First Day of Spring, 2011.

The 1st of September marks the beginning of Spring in Australia. Unlike most countries the change of seasons in Australia is signalled by the beginning of a calendar month rather than the position of the earth to the sun.

After months of near silence the valley is now full with the sound of Spring in action. This was no better exemplified by 2 walks through a neighbouring wetland.

By day a chorus of tiny green froglets surrounded the area in the photograph. Their sharp cricks cutting through the air at a volume that far exceeds their body size. It has been said that this mass use of vocalisation by animals such as frogs and crickets is used as a defensive mechanism against predators. Whatever its function may be, the area was all the richer for it.

By night the wetland was deafening. Several other species of frogs spent hours communicating to each other at top volume in the safety of the darkness; a huge contrast from the silence that pervaded the area the week before.

The debate as to whether spring should really commence at the beginning of a calendar month seemed irrelevant in the face of the life in the swamp.

2 thoughts on “First Day of Spring, 2011.

  1. I did a double-take when I saw this post – First Day of Spring dated September 1st 2011! I thought I had somehow gone into your archive. Then I realised that, whilst up here in the northern hemisphere, we are well into Autumn, you guys down south are just beginning your Spring. Lucky you! A wonderful recording and, as I’ve said before, you are so lucky to have such rich, natural, sounds to record completely free of noise pollution. Really great sounds wonderfully recorded. It’s a real joy to listen to this.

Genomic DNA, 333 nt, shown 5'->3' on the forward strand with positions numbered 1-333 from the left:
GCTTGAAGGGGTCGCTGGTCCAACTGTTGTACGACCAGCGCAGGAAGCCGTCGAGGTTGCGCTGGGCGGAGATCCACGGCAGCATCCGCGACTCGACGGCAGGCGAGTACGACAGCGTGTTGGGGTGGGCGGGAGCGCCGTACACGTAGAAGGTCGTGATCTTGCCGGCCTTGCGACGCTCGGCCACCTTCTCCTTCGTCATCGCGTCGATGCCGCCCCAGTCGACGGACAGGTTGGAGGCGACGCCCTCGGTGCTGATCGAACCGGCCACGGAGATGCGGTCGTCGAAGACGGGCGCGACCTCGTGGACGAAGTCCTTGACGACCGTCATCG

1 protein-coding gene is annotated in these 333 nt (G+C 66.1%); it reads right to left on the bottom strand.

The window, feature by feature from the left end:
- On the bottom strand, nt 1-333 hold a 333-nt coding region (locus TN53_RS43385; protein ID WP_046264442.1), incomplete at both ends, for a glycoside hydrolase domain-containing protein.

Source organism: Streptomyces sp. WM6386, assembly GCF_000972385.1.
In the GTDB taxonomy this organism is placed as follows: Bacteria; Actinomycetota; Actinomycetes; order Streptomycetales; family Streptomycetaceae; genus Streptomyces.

1. Yes, it’s very nice to be moving out of winter. I returned to the marshland earlier this week and saw 3 snakes, so Spring is being good to everything. Those little frogs in the recording must be quite mouth-watering to our reptilian friends. I’ll have to be a bit more careful walking through the hills now!
      And yes, we are definitely spoilt with the natural studio we have here. It’s good to follow the cycle of the year through the seasonal flux of local sounds.


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